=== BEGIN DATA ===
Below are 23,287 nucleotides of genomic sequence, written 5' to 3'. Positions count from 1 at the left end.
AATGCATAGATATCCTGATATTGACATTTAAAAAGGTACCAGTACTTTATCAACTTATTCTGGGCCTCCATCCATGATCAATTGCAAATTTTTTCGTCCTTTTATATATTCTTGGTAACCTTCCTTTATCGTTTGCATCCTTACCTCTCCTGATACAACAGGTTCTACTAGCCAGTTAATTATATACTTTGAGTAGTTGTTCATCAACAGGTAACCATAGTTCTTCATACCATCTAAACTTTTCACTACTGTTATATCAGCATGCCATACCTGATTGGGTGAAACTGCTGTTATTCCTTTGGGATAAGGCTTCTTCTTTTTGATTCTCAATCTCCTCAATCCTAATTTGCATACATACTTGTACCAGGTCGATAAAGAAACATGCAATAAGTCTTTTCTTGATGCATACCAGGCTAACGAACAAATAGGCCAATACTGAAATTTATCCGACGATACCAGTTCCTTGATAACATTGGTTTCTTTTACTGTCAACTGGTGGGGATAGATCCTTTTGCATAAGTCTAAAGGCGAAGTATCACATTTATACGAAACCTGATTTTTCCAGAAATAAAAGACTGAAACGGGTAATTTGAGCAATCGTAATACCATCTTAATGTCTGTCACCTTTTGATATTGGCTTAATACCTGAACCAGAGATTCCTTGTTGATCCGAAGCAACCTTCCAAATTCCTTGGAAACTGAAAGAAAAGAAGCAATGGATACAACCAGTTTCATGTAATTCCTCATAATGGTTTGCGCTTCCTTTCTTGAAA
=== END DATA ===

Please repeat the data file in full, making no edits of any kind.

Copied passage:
Below are 23,287 nucleotides of genomic sequence, written 5' to 3'. Positions count from 1 at the left end.
AATGCATAGATATCCTGATATTGACATTTAAAAAGGTACCAGTACTTTATCAACTTATTCTGGGCCTCCATCCATGATCAATTGCAAATTTTTTCGTCCTTTTATATATTCTTGGTAACCTTCCTTTATCGTTTGCATCCTTACCTCTCCTGATACAACAGGTTCTACTAGCCAGTTAATTATATACTTTGAGTAGTTGTTCATCAACAGGTAACCATAGTTCTTCATACCATCTAAACTTTTCACTACTGTTATATCAGCATGCCATACCTGATTGGGTGAAACTGCTGTTATTCCTTTGGGATAAGGCTTCTTCTTTTTGATTCTCAATCTCCTCAATCCTAATTTGCATACATACTTGTACCAGGTCGATAAAGAAACATGCAATAAGTCTTTTCTTGATGCATACCAGGCTAACGAACAAATAGGCCAATACTGAAATTTATCCGACGATACCAGTTCCTTGATAACATTGGTTTCTTTTACTGTCAACTGGTGGGGATAGATCCTTTTGCATAAGTCTAAAGGCGAAGTATCACATTTATACGAAACCTGATTTTTCCAGAAATAAAAGACTGAAACGGGTAATTTGAGCAATCGTAATACCATCTTAATGTCTGTCACCTTTTGATATTGGCTTAATACCTGAACCAGAGATTCCTTGTTGATCCGAAGCAACCTTCCAAATTCCTTGGAAACTGAAAGAAAAGAAGCAATGGATACAACCAGTTTCATGTAATTCCTCATAATGGTTTGCGCTTCCTTTCTTGAAA